Mr Frazis, a former senior Westpac executive who is trying to improve BoQ’s poor financial performance, said the capital it was raising would give the bank greater flexibility to implement its “transformation.”
The changes flagged by Mr Frazis include cutting costs, slashing the number of products, improving its technology and simplifying the “onerous” process for getting a mortgage.
“There will be a re-basing of our cost base, so the objective is to get some costs out, to improve productivity and ultimately improve our cost-to-income ratio,” Mr Frazis said.
Mr Frazis, who previously ran retail banking at Westpac, declined to comment on the money-laundering scandal affecting the country’s second largest bank, saying the matter had nothing to do with the business he was running at the time.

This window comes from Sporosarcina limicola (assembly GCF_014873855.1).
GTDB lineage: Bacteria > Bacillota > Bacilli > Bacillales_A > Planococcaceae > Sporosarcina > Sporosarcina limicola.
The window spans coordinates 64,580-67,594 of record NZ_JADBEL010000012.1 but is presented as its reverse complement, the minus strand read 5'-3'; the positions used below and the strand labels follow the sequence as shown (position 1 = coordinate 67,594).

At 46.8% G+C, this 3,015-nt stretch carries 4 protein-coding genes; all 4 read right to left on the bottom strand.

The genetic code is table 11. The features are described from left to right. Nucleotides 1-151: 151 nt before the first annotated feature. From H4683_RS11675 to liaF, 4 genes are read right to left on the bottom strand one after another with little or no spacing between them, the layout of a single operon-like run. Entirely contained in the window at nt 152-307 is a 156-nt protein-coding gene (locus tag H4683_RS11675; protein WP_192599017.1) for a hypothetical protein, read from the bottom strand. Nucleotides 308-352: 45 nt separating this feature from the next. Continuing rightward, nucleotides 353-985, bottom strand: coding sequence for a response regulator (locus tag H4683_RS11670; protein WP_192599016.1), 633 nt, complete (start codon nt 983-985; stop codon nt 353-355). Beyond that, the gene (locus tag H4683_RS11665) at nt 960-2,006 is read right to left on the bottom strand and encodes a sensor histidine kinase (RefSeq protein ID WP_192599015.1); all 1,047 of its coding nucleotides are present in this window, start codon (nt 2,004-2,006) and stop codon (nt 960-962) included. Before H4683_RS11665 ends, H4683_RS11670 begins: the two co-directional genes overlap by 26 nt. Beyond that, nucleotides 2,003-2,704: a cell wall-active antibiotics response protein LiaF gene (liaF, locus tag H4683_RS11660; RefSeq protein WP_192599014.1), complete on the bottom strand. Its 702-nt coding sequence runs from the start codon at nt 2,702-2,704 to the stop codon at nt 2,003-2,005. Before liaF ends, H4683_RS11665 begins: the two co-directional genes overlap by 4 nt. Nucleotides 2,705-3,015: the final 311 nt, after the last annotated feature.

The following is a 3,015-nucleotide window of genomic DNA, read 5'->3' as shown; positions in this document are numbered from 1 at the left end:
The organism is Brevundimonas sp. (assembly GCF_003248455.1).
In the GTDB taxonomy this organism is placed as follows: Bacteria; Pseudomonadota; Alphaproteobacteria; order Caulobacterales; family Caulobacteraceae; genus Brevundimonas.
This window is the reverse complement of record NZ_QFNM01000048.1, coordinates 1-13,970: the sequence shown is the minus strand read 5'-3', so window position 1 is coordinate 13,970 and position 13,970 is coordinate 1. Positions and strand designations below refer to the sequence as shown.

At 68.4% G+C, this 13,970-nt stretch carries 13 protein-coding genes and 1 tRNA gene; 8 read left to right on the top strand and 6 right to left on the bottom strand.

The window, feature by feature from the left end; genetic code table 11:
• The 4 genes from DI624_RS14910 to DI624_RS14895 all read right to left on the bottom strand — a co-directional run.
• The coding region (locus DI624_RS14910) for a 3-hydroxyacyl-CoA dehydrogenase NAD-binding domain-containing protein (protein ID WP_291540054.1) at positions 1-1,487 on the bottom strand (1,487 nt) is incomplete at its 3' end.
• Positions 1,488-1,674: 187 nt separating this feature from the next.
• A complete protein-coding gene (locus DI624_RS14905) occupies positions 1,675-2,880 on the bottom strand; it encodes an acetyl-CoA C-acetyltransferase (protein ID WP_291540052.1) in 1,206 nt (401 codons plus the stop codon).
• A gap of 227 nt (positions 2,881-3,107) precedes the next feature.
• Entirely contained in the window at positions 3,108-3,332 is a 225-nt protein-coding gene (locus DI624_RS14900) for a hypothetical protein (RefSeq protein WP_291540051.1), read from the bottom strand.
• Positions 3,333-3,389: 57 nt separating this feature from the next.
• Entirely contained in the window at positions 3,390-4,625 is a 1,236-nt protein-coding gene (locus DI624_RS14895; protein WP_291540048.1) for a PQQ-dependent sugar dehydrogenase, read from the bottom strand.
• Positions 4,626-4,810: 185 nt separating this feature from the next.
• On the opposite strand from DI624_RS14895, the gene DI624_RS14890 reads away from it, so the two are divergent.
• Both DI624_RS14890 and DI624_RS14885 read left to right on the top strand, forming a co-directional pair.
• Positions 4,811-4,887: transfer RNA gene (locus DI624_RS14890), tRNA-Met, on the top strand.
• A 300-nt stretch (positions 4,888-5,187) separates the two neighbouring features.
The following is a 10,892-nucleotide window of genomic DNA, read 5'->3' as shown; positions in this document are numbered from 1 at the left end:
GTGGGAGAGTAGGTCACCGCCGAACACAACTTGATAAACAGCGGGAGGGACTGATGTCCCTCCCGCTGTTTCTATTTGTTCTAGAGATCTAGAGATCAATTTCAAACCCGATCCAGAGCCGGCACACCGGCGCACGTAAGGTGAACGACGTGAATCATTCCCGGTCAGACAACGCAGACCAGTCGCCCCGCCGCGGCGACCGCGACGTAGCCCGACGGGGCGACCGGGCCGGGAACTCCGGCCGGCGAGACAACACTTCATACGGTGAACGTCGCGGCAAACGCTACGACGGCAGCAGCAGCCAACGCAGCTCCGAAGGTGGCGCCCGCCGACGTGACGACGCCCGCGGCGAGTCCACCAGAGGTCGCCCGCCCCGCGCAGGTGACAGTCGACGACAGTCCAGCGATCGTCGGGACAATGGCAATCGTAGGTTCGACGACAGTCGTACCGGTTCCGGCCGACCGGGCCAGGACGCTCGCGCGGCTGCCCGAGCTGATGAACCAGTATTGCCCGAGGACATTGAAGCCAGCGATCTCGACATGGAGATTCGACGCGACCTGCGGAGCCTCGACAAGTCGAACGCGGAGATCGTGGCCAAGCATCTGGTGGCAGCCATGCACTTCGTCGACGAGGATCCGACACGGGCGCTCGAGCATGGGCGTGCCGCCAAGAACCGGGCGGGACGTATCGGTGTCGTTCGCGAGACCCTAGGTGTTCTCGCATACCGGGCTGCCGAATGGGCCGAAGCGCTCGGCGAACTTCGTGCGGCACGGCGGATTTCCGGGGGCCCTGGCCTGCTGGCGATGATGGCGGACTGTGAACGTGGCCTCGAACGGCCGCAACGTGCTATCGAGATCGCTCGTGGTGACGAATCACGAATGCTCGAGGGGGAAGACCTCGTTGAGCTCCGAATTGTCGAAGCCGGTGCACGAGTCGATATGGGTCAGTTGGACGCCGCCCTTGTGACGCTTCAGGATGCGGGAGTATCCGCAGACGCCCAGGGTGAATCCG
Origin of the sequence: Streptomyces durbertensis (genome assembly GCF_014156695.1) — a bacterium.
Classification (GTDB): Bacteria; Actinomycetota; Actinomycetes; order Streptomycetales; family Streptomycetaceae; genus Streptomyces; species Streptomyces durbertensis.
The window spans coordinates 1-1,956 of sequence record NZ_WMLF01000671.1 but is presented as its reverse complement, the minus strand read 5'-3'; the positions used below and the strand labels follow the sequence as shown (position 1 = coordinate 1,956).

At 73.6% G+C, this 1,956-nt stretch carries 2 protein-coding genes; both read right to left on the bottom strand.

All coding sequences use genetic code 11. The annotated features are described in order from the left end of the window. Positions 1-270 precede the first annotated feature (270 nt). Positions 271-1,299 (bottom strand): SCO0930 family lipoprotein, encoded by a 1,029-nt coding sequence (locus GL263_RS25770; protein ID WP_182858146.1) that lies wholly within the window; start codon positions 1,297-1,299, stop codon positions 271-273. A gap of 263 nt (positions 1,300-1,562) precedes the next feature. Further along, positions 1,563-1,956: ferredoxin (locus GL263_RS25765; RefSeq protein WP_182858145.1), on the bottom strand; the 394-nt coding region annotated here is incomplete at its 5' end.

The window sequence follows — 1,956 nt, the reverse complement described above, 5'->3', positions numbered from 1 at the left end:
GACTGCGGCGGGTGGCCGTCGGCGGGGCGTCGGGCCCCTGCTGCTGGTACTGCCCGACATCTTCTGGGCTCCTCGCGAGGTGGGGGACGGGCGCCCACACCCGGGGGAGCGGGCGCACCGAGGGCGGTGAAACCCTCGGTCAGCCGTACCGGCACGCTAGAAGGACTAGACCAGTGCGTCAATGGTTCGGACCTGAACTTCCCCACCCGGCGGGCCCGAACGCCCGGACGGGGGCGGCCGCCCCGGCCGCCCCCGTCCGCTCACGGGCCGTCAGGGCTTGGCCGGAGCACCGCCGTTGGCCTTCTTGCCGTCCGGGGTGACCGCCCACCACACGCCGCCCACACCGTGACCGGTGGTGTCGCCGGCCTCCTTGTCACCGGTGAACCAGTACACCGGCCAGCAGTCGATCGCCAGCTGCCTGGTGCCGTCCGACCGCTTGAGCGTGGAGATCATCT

Evans and Partners analyst Matthew Wilson said the timing of BoQ’s capital raising looked “opportunistic given events elsewhere in the sector,” while pointing out the raising was occurring before BoQ provides investors with more detail at a strategy day in February.
“We believe, investors should be given the opportunity to examine the new strategic detail and assess the probability of execution success before allocating more capital,” wrote Mr Wilson, who has a “negative” recommendation on the stock.
BoQ last month posted a weak profit result and warned of a soft outlook for the year ahead, a view it reaffirmed on Monday.